The start of a new year brings the opportunity to set new goals, commit to challenges, and gear up for your most successful year yet. The new year also brings us all that much closer to tax time, which can be a rather nerve-racking time of year for many of us, especially if you’re self-employed.
As a small business owner, I’m all too familiar with the feelings of uncertainty that tax time can bring on, and I’m completely guilty of leaving things to the last minute, or even until it’s too late. Seriously, up until very recently I don’t know what I would have done without having my dad to help me (read: force me) to file my taxes.
While attending the recent ‘Self Employed Breakfast Club Event’ hosted by TurboTax Canada and Credit Canada here in Toronto, I was relieved to discover that my emotions, reactions, and even (lack of) preparations for tax season are totally common among members of the self-employed club. Considering there are currently 3 million self-employed individuals in Canada, it makes me feel better to know I’m part of a pool that’s actually pretty big.
With a featured panel comprised of notable Canadian entrepreneurs that included Bruce Sellery of Moolala, Laura Davidson of the Whistle App, Erica Smith and Lorena Magallanes of The Condo Chicks, along with Laurie Campbell of Credit Canada and Jennifer Gorman of Intuit’s TurboTax Canada, the morning provided a number of insightful and informative tips. Best of all? It was all RELATABLE and, dare I say it, entertaining.
What I learned that morning is that TALKING about taxes with other people makes you realize you’re not alone and managing your taxes is actually easier than you think. So here I’m sharing 10 crucial things I learned about taxes for the self-employed in Canada at the Self-Employed Breakfast Club event:
Some People Love Taxes, Most People Don’t.
Even a quick show of a hands from the attendees in the room revealed that the majority of people can relate to not enjoying tax season, while the other few (apparently) love taxes so much they can’t get enough of them. Seriously, they seem to talk about tax season the way most people talk about pay day! If you aren’t the biggest fan of taxes, well, now you know that most people aren’t, and most people need some assistance and guidance when it comes to tax time.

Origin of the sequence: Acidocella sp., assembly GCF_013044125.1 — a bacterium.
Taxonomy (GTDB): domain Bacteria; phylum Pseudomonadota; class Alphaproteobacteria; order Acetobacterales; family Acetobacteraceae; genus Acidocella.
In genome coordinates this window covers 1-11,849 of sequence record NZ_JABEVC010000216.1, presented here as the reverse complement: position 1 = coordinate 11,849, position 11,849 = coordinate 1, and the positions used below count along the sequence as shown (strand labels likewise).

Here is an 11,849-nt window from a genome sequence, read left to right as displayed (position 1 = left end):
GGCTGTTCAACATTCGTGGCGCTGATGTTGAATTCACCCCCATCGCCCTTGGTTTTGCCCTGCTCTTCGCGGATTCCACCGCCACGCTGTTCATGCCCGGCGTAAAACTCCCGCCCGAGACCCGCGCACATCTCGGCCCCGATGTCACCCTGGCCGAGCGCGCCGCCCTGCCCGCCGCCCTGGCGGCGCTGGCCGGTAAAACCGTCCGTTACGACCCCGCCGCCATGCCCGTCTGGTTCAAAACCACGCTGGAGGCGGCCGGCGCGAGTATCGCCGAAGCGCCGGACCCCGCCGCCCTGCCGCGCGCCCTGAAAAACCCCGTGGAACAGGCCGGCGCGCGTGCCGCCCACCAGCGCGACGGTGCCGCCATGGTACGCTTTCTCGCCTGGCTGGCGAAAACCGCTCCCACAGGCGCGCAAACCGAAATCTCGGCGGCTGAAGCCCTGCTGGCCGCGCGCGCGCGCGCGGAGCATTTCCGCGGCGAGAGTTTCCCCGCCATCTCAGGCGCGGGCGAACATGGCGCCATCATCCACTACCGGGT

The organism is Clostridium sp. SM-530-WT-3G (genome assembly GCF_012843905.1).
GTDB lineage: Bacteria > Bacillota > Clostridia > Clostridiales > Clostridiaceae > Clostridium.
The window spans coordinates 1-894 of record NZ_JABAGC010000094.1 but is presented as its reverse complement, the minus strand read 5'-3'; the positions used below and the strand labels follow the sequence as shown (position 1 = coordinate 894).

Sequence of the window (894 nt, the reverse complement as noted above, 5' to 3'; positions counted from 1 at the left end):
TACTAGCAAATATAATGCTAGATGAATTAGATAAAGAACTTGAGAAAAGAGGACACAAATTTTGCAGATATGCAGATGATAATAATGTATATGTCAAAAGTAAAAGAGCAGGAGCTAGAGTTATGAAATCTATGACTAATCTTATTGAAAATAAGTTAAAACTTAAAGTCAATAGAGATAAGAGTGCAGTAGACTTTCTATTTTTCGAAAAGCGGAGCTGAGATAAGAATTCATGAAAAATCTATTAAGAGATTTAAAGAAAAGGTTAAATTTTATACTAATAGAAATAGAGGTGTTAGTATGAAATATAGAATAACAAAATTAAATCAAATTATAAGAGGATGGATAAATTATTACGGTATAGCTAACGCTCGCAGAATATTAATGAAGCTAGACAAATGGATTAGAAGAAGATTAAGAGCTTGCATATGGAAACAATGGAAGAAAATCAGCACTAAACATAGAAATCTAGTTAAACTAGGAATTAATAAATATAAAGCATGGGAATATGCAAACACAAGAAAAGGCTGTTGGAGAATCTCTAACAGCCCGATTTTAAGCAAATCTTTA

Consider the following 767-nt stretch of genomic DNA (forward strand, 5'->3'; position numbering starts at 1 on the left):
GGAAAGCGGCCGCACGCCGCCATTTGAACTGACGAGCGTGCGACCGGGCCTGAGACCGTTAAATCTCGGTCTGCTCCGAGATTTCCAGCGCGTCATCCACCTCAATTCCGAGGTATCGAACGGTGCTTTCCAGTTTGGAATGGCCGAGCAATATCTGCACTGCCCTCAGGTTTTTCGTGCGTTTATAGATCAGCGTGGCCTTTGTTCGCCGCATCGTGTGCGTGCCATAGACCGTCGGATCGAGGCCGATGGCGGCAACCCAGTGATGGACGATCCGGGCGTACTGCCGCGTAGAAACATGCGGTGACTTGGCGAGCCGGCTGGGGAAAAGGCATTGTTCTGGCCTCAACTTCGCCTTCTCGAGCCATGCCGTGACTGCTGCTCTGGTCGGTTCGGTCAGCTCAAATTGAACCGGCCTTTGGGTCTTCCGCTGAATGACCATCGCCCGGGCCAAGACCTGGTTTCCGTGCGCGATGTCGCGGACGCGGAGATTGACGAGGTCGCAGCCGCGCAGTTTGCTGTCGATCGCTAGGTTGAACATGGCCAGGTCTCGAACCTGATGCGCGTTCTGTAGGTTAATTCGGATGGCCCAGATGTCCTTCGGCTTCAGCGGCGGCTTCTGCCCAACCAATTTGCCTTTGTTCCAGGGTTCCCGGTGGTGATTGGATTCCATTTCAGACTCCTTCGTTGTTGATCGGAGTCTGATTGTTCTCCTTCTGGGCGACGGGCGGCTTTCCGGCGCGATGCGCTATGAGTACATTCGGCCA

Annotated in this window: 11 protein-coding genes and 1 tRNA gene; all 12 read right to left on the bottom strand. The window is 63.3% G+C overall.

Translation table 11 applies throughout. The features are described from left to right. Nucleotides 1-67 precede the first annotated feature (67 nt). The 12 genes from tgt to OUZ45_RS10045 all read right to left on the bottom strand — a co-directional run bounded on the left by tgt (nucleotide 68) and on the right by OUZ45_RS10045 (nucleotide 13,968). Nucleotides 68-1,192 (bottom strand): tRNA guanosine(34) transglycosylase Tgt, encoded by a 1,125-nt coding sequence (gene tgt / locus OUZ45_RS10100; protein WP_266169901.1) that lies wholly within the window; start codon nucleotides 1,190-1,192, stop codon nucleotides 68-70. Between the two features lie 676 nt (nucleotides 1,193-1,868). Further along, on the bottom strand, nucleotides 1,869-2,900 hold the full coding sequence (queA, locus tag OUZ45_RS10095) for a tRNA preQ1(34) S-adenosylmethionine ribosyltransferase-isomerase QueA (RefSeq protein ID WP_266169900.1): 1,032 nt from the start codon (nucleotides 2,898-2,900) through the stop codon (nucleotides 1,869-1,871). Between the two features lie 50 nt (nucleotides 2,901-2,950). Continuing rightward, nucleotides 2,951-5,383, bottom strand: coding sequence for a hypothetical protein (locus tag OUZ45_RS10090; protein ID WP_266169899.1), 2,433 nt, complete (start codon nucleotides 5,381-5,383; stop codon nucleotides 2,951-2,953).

Multiple Incomes Are Normal (But Complicated)
As mentioned earlier, there are currently 3 million self-employed individuals in Canada, and it’s made up of a mix of people who work for themselves full-time, and those who are making extra income through side hustles like Uber, Lyft and more. Having a side hustle is totally normal, but it can make things complicated at tax time when you have to separate multiple income streams along with your business and personal taxes. One of the features of QuickBooks Self-Employed that I was excited to learn about is that it can easily help you separate your business and personal expenses to keep things organised.
You Can’t Write-Off Everything
As Lorena of The Condo Chicks shared, one of their biggest struggles in the early days of their business was learning what they can and can’t write off. They assumed that clothes and dry cleaning could be written off because as real estate agents, appearance plays a big part in what they do. Unfortunately, they got a rude awakening when they discovered they couldn’t claim the receipts. Jennifer of Intuit Canada says it’s important to stay on top of the ever-changing rules of what can and can’t be written off for your business. If figuring out how to do this feels like a daunting task you just don’t have time for as a busy entrepreneur, I love that the new TurboTax SmartLook feature that allows you to connect with a product specialist for the help and advice you need in convenient and super efficient way.
DIY Until You Don’t Have To